There was a real moving van and real movers and four-wheel square skateboards that carried hundreds of things across the lobby and floors, and, in what felt like just a couple of minutes, every room in the apartment burst open with boxes and lamps and coffee tables, all cooking from the heat wave.
A much different day than the one that I moved on in 1976.
For one thing it wasn't a day; it was a night. And whatever small belongings I was taking in this forced expulsion from the Quartchyard fit into the trunk of my father's beat-up Valiant. There wasn't much. A record player and hifi set, clothes, maybe some books (I can't remember), and this chair.
When vacating this second time, now the adult age of 17, I took the chair. I remembered it as being paid for with my $2 and living in my room all those years. Florence was pissed as hell when she saw it gone and for the next three decades she'd comment about how that chair was really hers.
However, I had no intention of ever letting go of it. Moving into an apartment of many rotating roommates and room changings, that chair followed me from bedroom to bedroom until one day, with most of my life filling those walls, it took its final spot outside the front door, a rest for the cat in his wanderings, a seat while the Mariner opened the door, a safe place to put the bag of groceries with the eggs in it, a reminder of that night I left to seek home. ** Related Posts:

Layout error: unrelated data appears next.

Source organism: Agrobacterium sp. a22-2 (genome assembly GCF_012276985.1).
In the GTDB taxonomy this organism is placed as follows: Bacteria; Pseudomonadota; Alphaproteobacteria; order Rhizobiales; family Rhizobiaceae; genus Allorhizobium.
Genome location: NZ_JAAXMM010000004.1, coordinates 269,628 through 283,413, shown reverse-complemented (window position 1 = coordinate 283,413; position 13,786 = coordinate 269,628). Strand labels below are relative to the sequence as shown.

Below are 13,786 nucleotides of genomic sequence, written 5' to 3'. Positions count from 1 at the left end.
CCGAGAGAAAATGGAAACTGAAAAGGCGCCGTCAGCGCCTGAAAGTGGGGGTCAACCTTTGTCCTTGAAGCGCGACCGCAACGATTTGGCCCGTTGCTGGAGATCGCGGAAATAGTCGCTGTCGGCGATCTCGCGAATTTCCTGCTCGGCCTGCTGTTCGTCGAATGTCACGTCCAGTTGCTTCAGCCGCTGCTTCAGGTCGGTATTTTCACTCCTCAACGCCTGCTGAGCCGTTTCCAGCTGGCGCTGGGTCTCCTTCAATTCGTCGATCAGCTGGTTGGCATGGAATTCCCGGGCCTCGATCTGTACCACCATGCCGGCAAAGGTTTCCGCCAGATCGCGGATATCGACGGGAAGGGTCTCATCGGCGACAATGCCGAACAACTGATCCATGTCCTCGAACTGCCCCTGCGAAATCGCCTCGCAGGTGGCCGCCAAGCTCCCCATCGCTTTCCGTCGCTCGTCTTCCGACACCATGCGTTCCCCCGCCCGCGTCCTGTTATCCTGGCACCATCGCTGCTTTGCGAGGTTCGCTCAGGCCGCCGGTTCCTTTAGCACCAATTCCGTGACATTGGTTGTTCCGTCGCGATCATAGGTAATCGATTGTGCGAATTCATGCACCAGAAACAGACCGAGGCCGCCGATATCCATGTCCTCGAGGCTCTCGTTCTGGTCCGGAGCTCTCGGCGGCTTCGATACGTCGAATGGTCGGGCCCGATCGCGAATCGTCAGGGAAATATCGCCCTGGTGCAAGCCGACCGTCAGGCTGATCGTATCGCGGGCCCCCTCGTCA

MY PRIVATE CONEY presents IT WAS HER NEW YORK, the short stories that accompany the work-in-progress video and photo collection of the same name (myprivateconey.com - media link - IT WAS HER NEW YORK). The stories and the media explore the tender rubble that holds both my mother, Florence's and New York's soul as one disappears into old age and the other into gentrification. All are real observations and/or experiences with very little tall-tale telling.
Except when it makes the story better.
Please visit myprivateconey.com for additional information and sample works.